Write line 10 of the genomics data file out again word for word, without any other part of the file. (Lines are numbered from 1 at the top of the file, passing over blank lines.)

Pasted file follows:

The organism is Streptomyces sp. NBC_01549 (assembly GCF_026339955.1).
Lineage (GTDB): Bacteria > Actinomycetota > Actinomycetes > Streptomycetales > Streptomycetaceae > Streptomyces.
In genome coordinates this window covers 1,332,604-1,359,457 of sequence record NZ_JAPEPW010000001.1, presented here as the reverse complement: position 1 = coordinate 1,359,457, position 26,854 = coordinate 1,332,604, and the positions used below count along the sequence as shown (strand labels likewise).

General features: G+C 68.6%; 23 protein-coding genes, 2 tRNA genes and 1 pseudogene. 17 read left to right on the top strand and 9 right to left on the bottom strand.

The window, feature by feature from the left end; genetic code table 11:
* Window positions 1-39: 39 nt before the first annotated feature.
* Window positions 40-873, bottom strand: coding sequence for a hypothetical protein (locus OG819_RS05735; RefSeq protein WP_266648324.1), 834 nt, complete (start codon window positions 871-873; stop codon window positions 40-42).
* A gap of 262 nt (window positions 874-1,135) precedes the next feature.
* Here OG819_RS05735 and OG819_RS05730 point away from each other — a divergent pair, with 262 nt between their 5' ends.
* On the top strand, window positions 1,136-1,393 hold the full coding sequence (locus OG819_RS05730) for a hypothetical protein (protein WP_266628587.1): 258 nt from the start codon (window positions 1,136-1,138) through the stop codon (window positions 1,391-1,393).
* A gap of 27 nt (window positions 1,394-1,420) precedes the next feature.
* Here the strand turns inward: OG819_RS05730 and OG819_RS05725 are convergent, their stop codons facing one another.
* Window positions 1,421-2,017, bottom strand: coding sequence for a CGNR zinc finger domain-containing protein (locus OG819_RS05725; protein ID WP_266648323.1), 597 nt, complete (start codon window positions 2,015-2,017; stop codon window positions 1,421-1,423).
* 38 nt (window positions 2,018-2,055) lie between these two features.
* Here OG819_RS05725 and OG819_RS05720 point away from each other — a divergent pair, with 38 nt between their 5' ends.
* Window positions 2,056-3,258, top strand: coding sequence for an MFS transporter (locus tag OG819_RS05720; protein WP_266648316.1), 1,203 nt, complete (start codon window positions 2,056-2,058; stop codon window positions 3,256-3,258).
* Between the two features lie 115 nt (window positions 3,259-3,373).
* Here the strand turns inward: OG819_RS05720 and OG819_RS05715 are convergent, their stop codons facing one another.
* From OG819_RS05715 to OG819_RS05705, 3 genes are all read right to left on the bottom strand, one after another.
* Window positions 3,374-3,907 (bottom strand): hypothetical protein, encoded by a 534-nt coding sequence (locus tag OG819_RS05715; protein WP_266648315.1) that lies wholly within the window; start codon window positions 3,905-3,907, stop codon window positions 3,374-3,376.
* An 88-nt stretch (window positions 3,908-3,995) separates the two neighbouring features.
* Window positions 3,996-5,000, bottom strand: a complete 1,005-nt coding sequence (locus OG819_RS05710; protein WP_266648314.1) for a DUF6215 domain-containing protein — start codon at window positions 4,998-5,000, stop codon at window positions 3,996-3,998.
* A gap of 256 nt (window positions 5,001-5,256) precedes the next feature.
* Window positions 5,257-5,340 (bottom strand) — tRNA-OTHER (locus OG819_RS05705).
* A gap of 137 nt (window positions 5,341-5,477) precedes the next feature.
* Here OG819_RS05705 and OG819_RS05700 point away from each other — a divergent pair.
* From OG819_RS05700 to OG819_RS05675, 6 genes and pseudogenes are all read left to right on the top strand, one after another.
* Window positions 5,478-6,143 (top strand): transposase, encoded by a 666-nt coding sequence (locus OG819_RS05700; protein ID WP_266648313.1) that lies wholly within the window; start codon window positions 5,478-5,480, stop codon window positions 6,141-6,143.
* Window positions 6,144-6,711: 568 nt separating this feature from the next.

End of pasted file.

* On the top strand, window positions 1,136-1,393 hold the full coding sequence (locus OG819_RS05730) for a hypothetical protein (protein WP_266628587.1): 258 nt from the start codon (window positions 1,136-1,138) through the stop codon (window positions 1,391-1,393).